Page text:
She sees herself ... finding the small dirt track that led to this clearing in the forest trees. It's so late and I'm so tired, but as soon as I see them run into the trees, I know this is my place. The place of the wolves. The place I've been looking for, longing for, all of my life.
They lead me to this wonderful clearing in the trees. This small meadow of such beauty, and even though it's too dark to see its full beauty, I can feel it. Deep inside, in my secret heart; the place of my dreams.
There's a small brook. I know, because I can hear its voice calling out to me.
The small meadow is knee high in deep green grass. There are petals of Indian Paintbrush reds and Daisy whites flying through the air all around me. The ancient trees surround this meadow of beauty in silent watch, making me feel safe and loved for the first time in my life. I'm welcomed here.
I spend this first day with joy in my heart. Joy of freedom, hard won. Now, I'm sitting on the rocks by the brook watching the squirrels and birds flit from tree to tree. Fussing and arguing among themselves. They remind me so much of the small children from the orphanage, always fussing over one thing or another.
I close my eyes and I hear a soft growl. I glance up quickly to see them standing there, only feet away, watching me through the trees. They're the same ones that I'd seen from the road. The ones that led me here; the alpha pair.
They're watching me with beautiful eyes of gold. I smile and feel the most intense sense of joy I have ever felt. They know me and I know them. I belong to the wolves. I've known this in my heart since the first time I ever saw one. I remember that time very well.
The teachers had taken all of us, the orphans, to the zoo. A treat, and the only time I'd ever been taken to see the animals. Yes, the first time, and the last.
I remember seeing the wolves there. I cried because I could feel their pain. The pain of being in a place where they could no longer run, play, or have the life they were born to. Just like me.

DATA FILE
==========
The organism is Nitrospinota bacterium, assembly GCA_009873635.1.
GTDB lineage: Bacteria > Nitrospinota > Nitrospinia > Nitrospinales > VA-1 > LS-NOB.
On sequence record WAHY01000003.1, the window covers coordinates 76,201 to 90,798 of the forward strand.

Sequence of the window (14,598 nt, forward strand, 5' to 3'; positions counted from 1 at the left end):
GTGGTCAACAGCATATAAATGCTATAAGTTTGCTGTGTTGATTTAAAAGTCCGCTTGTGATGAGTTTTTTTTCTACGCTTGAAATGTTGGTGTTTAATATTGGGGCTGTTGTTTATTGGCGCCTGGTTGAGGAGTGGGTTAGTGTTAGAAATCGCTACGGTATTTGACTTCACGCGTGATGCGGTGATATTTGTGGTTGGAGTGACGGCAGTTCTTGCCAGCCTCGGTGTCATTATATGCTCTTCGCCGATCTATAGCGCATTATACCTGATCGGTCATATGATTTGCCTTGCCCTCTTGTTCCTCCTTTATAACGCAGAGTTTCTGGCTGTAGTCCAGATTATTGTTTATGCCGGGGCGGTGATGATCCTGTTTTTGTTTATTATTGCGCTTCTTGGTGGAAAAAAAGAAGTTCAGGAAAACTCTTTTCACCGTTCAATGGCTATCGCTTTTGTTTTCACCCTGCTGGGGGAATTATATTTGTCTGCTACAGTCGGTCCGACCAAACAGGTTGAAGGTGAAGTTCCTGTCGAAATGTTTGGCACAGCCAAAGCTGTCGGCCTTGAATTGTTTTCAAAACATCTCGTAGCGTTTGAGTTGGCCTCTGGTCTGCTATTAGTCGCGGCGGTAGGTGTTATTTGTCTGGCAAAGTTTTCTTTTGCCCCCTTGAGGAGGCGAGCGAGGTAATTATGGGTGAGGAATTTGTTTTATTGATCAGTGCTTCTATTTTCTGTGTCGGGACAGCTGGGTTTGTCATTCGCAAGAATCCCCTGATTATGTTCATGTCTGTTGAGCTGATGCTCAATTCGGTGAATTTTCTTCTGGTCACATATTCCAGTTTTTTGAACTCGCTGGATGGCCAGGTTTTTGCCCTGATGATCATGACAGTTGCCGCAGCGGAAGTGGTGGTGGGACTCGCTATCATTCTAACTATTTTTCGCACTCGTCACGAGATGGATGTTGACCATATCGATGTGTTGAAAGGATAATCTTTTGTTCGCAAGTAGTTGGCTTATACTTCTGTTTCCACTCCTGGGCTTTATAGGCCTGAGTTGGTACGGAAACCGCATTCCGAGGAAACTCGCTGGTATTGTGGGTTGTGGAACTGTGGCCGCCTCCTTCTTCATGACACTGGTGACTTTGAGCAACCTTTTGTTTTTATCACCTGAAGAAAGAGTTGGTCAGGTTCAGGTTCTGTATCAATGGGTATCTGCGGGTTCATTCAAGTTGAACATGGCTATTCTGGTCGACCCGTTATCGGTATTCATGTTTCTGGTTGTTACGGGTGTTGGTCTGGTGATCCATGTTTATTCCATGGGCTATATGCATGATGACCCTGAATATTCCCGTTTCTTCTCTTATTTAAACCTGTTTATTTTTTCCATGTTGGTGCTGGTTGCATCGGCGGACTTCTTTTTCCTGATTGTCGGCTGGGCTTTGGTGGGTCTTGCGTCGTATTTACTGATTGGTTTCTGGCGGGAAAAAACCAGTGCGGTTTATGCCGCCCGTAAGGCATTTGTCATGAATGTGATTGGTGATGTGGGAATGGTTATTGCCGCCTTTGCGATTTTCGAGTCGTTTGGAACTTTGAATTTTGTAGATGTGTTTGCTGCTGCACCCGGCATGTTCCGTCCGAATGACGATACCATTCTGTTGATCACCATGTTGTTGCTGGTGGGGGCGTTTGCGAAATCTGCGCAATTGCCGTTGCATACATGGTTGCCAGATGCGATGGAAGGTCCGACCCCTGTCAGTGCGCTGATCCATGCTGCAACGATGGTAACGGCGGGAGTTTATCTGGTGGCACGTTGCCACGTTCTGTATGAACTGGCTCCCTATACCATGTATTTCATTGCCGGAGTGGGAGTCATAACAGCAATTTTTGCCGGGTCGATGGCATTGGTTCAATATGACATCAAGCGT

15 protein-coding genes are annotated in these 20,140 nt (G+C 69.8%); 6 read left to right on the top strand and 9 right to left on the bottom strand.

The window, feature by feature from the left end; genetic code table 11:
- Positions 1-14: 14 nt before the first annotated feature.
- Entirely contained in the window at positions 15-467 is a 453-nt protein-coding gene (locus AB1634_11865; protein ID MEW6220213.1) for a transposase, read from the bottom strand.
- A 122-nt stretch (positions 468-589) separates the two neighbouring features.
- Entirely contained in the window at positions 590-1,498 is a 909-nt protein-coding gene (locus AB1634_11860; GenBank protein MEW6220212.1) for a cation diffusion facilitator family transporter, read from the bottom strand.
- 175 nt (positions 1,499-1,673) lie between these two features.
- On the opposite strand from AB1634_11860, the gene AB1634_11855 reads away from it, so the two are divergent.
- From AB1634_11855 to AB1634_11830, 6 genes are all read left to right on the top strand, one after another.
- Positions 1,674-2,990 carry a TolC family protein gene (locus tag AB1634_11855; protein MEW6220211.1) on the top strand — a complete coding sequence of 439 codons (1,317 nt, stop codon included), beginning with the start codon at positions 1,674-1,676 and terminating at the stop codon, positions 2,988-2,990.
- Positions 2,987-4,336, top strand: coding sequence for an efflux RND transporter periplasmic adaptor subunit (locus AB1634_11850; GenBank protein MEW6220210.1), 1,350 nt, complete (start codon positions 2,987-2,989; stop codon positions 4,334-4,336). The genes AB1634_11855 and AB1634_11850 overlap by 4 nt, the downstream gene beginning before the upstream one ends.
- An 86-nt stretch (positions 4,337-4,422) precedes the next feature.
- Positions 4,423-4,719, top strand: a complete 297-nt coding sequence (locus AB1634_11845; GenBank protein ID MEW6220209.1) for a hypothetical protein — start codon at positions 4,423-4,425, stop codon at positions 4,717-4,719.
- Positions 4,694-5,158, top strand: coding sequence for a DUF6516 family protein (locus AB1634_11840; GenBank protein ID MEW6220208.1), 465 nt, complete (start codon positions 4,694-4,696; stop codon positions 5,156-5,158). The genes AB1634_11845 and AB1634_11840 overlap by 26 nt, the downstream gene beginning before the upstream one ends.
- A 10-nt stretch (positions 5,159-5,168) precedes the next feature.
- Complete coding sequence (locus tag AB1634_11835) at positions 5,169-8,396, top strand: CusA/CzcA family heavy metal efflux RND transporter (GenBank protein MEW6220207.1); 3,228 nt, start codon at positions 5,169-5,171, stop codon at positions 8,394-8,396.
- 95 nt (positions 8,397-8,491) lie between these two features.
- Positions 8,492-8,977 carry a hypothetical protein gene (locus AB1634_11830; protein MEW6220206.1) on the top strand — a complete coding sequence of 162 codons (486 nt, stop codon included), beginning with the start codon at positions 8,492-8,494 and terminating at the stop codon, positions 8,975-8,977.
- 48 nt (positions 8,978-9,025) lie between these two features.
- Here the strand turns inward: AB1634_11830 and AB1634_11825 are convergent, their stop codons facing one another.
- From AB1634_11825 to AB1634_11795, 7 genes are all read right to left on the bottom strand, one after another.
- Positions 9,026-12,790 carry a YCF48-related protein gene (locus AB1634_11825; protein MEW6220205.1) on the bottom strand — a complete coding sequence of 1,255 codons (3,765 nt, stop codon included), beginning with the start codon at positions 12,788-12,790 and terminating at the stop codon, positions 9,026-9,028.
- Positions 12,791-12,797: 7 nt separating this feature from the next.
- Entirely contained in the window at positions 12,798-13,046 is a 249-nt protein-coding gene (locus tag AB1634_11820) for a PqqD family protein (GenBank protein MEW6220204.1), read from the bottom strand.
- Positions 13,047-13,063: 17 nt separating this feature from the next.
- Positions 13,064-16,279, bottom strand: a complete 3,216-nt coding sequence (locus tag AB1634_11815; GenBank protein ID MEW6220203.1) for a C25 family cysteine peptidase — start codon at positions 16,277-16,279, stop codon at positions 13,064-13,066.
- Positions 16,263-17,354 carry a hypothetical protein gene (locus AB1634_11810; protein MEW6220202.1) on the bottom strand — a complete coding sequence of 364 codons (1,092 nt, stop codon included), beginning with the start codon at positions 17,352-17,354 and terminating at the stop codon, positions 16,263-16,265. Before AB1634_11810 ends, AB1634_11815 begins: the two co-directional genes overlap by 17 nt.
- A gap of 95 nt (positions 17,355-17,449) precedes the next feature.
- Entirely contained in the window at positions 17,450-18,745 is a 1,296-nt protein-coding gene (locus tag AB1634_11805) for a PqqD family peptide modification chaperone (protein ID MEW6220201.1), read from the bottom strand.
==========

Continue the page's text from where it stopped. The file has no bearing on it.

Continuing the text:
I knew their fear and loneliness. They knew mine too, I could feel that. I knew their hearts, and they mine.
The teachers had tried to comfort me. They'd tried to tell me that the wolves were taken care of, but I knew what the wolves felt. I lived the same life. Never loved and never free.
The wolves saw me there, crying. They came to the very edge of their enclosure and whined while clawing at the bars. I was drawn to them, even then.
I was able to break away from the teacher's arms and flew to bars of the enclosure. I wrapped my arms through the bars to hold onto the neck of the closest wolf. He nuzzled me and I loved it.
Then, suddenly, I was seeing through the wolf's eyes. I knew his thoughts. I saw the children there, through him. I could see myself standing there. My eyes were running with tears, but empty, because my heart, my very soul, was within the wolf. I vividly remember going back into myself.
The teachers grabbed me and pulled me away, all the while screaming at me. I was hysterical. They were taking me away. It was as if they were taking me from my family.
The wolves went wild. They howled, throwing their bodies full force into the bars of the cage. Then they fell back, dazed and bruised.
It took all three of the teachers to get me back into the bus. I was never again allowed to go on trips with the other orphans. But, that was just as well ... I didn't want to. I wanted nothing to do with this cruel world that I was forced into.
Now I'm in the meadow, by the brook again. I look into the eyes of the largest wolf. He's huge, weighing at least 150 pounds, with gray fur and golden eyes. The female is smaller at about 130 pounds and solid black.
It was the female, I know, that had watched me from the woods the night before. She had waited until I saw her clearly before walking into the woods next to the dirt track with her mate. They waited for me to follow them.
For six days I've camped here, making a fire at night, sitting and watching the wolves. They come and go, but stay close to me, especially at night. I talk with them, as if to children. I tell them of my days and nights, alone and afraid. They cry their mournful song to the moon as I cry and heal my broken heart.
Now it's all changed. I'm dying here, but I am with my wolves. Will they miss me?